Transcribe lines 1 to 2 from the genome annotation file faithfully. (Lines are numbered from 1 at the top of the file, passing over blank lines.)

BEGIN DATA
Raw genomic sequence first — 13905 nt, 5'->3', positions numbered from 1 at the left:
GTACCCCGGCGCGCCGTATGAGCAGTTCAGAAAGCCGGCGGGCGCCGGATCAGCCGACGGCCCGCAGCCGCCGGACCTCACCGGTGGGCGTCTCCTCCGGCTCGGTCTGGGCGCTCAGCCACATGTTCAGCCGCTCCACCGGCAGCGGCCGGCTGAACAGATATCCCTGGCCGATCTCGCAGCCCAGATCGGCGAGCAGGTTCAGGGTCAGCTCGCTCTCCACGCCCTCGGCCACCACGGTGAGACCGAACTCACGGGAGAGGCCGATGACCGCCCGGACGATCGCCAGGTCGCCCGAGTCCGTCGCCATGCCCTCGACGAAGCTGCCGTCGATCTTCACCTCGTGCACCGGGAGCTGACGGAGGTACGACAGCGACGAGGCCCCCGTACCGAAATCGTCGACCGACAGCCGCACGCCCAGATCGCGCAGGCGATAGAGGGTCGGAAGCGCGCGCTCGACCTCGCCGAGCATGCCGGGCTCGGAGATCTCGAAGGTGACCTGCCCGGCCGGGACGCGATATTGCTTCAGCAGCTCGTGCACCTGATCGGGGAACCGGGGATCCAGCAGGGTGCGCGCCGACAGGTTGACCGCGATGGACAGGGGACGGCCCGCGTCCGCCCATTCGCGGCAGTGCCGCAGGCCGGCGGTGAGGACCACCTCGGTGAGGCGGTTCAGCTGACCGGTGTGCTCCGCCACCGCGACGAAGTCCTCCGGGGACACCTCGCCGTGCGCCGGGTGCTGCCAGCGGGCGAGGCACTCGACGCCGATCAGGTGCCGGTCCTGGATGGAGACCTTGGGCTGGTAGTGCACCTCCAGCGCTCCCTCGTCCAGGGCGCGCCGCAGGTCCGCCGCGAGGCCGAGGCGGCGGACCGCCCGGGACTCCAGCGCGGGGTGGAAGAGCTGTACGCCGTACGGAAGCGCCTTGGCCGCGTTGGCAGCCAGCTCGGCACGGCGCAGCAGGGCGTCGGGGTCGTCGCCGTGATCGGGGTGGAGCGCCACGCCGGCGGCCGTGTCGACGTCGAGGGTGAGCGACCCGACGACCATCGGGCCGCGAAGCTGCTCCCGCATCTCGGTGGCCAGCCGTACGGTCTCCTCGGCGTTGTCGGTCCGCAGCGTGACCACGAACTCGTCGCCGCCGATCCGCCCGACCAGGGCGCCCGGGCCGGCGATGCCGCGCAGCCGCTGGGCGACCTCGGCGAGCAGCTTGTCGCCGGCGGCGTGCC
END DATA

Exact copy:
Raw genomic sequence first — 13905 nt, 5'->3', positions numbered from 1 at the left:
GTACCCCGGCGCGCCGTATGAGCAGTTCAGAAAGCCGGCGGGCGCCGGATCAGCCGACGGCCCGCAGCCGCCGGACCTCACCGGTGGGCGTCTCCTCCGGCTCGGTCTGGGCGCTCAGCCACATGTTCAGCCGCTCCACCGGCAGCGGCCGGCTGAACAGATATCCCTGGCCGATCTCGCAGCCCAGATCGGCGAGCAGGTTCAGGGTCAGCTCGCTCTCCACGCCCTCGGCCACCACGGTGAGACCGAACTCACGGGAGAGGCCGATGACCGCCCGGACGATCGCCAGGTCGCCCGAGTCCGTCGCCATGCCCTCGACGAAGCTGCCGTCGATCTTCACCTCGTGCACCGGGAGCTGACGGAGGTACGACAGCGACGAGGCCCCCGTACCGAAATCGTCGACCGACAGCCGCACGCCCAGATCGCGCAGGCGATAGAGGGTCGGAAGCGCGCGCTCGACCTCGCCGAGCATGCCGGGCTCGGAGATCTCGAAGGTGACCTGCCCGGCCGGGACGCGATATTGCTTCAGCAGCTCGTGCACCTGATCGGGGAACCGGGGATCCAGCAGGGTGCGCGCCGACAGGTTGACCGCGATGGACAGGGGACGGCCCGCGTCCGCCCATTCGCGGCAGTGCCGCAGGCCGGCGGTGAGGACCACCTCGGTGAGGCGGTTCAGCTGACCGGTGTGCTCCGCCACCGCGACGAAGTCCTCCGGGGACACCTCGCCGTGCGCCGGGTGCTGCCAGCGGGCGAGGCACTCGACGCCGATCAGGTGCCGGTCCTGGATGGAGACCTTGGGCTGGTAGTGCACCTCCAGCGCTCCCTCGTCCAGGGCGCGCCGCAGGTCCGCCGCGAGGCCGAGGCGGCGGACCGCCCGGGACTCCAGCGCGGGGTGGAAGAGCTGTACGCCGTACGGAAGCGCCTTGGCCGCGTTGGCAGCCAGCTCGGCACGGCGCAGCAGGGCGTCGGGGTCGTCGCCGTGATCGGGGTGGAGCGCCACGCCGGCGGCCGTGTCGACGTCGAGGGTGAGCGACCCGACGACCATCGGGCCGCGAAGCTGCTCCCGCATCTCGGTGGCCAGCCGTACGGTCTCCTCGGCGTTGTCGGTCCGCAGCGTGACCACGAACTCGTCGCCGCCGATCCGCCCGACCAGGGCGCCCGGGCCGGCGATGCCGCGCAGCCGCTGGGCGACCTCGGCGAGCAGCTTGTCGCCGGCGGCGTGCC